New tests could hamper food outbreak detection

December 11, 2012 by Lauran Neergaard

It's about to get faster and easier to diagnose food poisoning. But there's a downside: It could make it harder to spot and solve dangerous outbreaks.

Next-generation tests that could reach medical labs as early as next year could shave a few days off the time needed to tell whether E. coli, salmonella or other caused an illness. That could allow doctors to treat diseases more quickly.

The problem is the new tests can't differentiate between bacteria subtypes. That fingerprint is what researchers use to identify the source of the .

Health officials that use the new could still send samples to a lab so that the older, slower test also could be performed. But it's not clear who would pay for that extra step.

Explore further: European E. coli confirmed in Arizona death

shares

Related Stories

Urinary tract infections linked to contaminated chicken

February 20, 2012

Urinary tract infections are common conditions that occur when bacteria from the intestines enter the urinary tract. New research, however, suggests that the bacteria causing these infections may come from contaminated food ...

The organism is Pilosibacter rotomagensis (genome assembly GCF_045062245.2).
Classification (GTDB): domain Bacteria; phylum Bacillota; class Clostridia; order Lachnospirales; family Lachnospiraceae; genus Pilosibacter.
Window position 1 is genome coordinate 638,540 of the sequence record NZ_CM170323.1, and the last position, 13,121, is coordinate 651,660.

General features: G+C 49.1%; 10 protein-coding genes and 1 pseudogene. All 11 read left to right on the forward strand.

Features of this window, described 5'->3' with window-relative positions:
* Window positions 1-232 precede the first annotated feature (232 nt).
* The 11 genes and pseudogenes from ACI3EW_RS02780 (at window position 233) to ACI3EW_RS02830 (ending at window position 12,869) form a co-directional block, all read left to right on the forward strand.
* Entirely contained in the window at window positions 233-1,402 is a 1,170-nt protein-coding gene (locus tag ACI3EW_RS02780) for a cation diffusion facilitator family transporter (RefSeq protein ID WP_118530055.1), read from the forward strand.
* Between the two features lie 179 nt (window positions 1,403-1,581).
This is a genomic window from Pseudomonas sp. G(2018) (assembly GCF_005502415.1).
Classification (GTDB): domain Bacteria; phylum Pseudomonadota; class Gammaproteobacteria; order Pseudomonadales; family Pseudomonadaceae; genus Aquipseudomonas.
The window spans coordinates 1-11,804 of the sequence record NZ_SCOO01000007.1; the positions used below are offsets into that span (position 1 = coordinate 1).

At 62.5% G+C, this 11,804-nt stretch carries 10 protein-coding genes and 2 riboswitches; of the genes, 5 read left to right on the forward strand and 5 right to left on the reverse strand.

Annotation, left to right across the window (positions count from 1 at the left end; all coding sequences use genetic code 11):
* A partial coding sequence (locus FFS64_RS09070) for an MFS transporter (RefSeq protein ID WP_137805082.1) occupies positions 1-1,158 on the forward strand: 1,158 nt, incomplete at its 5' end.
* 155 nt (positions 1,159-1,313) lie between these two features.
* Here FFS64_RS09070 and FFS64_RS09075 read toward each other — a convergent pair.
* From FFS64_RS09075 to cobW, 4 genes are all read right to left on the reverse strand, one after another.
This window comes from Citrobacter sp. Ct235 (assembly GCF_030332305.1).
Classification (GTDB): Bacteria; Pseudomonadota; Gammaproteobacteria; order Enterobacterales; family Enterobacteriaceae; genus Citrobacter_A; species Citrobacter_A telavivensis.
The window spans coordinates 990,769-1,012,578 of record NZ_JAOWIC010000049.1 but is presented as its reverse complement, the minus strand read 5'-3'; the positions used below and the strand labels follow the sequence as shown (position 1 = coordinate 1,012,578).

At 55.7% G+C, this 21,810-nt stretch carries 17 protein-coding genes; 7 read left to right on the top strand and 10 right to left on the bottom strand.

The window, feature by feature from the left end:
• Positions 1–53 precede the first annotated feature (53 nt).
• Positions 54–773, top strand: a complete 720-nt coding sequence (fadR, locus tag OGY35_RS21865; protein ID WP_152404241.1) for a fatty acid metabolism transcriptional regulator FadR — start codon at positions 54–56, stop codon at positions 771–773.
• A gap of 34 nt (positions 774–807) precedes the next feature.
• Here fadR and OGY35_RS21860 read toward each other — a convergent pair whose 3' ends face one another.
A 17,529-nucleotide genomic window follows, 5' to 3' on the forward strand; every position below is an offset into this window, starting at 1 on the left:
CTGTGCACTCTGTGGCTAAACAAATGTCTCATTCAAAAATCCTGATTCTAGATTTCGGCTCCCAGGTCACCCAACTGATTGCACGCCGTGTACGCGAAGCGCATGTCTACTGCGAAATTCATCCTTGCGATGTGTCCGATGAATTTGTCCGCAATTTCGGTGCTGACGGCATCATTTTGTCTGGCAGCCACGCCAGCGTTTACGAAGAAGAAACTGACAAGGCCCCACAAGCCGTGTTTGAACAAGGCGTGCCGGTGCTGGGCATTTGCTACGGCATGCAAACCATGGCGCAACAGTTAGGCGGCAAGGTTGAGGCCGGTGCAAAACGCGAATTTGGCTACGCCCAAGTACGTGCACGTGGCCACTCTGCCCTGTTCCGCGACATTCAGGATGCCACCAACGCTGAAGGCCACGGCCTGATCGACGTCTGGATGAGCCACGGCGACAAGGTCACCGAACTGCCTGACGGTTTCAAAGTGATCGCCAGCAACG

Recommended for you

Cellphone data can track infectious diseases

August 20, 2015

Tracking mobile phone data is often associated with privacy issues, but these vast datasets could be the key to understanding how infectious diseases are spread seasonally, according to a study published in the Proceedings ...

0 comments

Please sign in to add a comment. Registration is free, and takes less than a minute. Read more

Click here to reset your password.
Sign in to get notified via email when new comments are made.